• Cyberbullying and How It Impacts Schools

      Choucalas, Vida Zoe
      With all of its many benefits to humanity, one of the consequences of the Internet age is a far more pervasive and potentially damaging version of bullying called cyberbullying, which can also be referred to as ebullying, electronic bullying, cyberviolence, digital bullying, electronic harassment, and online harassment. Cyberbullying is being cruel to others by sending or posting harmful material or engaging in other forms of social cruelty using digital technologies. Because most children and young adults are computer literate and have access to a range of digital communication tools, cyberbullying has the potential to have more severe consequences than traditional bullying. This potential means that schools must find comprehensive approaches to combat the effects of cyberbullying, as it also undermines school climate and the safe and supportive environment that fosters student learning. The purpose of this research study was to gain a better understanding of the differing perceptions of cyberbullying based on the views of students, parents, educators, and school administrators. An Internet survey was used to gather information from groups of students, parents, and school staff of varying age groups, backgrounds, and locations. It was adapted from previously conducted surveys with several questions added for this specific project (Hinduja et al., 2009; Rogers, 2010; Trolley & Hanel, 2010; Willard, 2007b). The results of the study indicated that the perceptions of students, parents, educators, and administrators varied significantly in many issues. The most significant variations between subgroups occurred when looking at students’ willingness to talk to any adult when they or others are being cyberbullied. Another significant variation was seen between administrators and the other subgroups when looking at training of all stakeholders pertaining to cyberbullying and a school staff’s ability to identify and appropriately address cyberbullying. Results indicated that even school staff seemed to be in the dark about what, if any, policy or process their school district had in place to handle cyberbullying. As authority figures who are in the trenches with the students day after day, educators might have a better handle even than parents on students’ school personae, social hierarchies, and the ever-changing affiliations that bloom and wilt before their eyes in classrooms and hallways. This makes it imperative that they know what is in place to help them take care of their students and help keep the school environment safe.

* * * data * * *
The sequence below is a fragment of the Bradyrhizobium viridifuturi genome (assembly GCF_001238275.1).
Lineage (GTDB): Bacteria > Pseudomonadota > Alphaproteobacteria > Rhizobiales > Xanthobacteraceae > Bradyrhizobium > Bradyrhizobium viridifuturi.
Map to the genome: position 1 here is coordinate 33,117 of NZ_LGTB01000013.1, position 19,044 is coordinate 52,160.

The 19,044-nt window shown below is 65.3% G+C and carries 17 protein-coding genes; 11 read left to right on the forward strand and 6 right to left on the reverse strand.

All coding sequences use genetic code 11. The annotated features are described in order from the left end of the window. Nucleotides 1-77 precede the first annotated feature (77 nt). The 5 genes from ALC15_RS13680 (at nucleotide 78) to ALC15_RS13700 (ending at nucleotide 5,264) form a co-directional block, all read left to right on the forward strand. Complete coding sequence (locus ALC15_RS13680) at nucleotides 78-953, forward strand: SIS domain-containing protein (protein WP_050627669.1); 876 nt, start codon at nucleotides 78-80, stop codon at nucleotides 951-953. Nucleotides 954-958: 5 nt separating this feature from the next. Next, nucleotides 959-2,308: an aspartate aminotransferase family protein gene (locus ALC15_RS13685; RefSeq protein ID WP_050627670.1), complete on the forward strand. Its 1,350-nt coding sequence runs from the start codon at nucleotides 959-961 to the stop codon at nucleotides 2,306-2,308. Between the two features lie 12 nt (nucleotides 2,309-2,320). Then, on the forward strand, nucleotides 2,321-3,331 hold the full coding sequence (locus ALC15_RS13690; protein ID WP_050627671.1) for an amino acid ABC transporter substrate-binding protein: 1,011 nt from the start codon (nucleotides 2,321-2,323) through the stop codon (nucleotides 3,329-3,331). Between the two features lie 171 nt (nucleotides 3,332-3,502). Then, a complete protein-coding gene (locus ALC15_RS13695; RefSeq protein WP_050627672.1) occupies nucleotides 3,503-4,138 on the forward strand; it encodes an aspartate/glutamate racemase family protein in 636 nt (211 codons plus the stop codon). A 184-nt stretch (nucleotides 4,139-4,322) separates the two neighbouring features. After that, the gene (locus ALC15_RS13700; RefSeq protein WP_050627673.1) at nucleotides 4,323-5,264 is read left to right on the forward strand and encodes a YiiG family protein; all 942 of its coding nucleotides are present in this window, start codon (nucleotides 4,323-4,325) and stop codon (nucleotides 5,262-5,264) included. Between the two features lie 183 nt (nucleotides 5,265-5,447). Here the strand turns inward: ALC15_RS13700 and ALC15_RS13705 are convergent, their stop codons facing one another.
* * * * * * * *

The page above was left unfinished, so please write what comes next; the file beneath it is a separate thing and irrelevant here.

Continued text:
• Daddy, can we play Beatles rock band? The lived experiences of a married student with children in a cohort-based education doctoral program

      Thomas, Tony J.
      The purpose of this research is to understand more clearly the lived experiences of married doctoral students with children who are enrolled in a cohort - based program. Attempting to maintain a strong family relationship, balance a career, enr oll in a doctoral program, and provide for a family is an avalanche of emotion and pressure on all members of the family. All facets of family relationships that have been strained need to be relieved of stressors and more focus needs to be on the family during each semester. With the time commitment caused by classes, studying, and through the dissertation process, family relationships can be torn apart by the lack of attention to the family. The ability of a doctoral student to survive the outside stra ins of life is increasingly difficult (Gardner, 2009; Madrey, 1983) . This qualitative, phenomenological study examined the lived experiences of married studen ts with children under 18 years old, in a cohort - based doctoral program at a Midwestern research university. Data were collected from a purposeful sample of 10 participants who had bee n students in a doctoral cohort - based program between 1998 and 2009. The chosen participants were enrolled in th e cohort based doctoral program but did not need to hav e graduated. An analysis of the data elicited five themes: support — “can I do this alone?” the effect of a doctoral program on the marital relationship, walkin’ the tightrope: balancing it all, filling the gender gap, and advice for present and future doc toral students who are married with children . This study recognized challenges and opportunities to better understand married doctoral students with children. It also recognized that with communication, cooperation, and compassion, the married doctoral student with children can have a successful academic a career and maintain a strong family relationship. The findings of this study aim to serve as a guide not only for married doctoral students with children but also for spouses, families, mentor s, program faculty, dissertation chairs, friends, and coworkers. The experiences of married doctoral students with children are not only unique, they are also inspirational. It is vital more research on this topic should occur and subsequent finding s are discovered to allow similar students to persist toward their educational endeavors and allow for their family relationships to remain strong and thrive.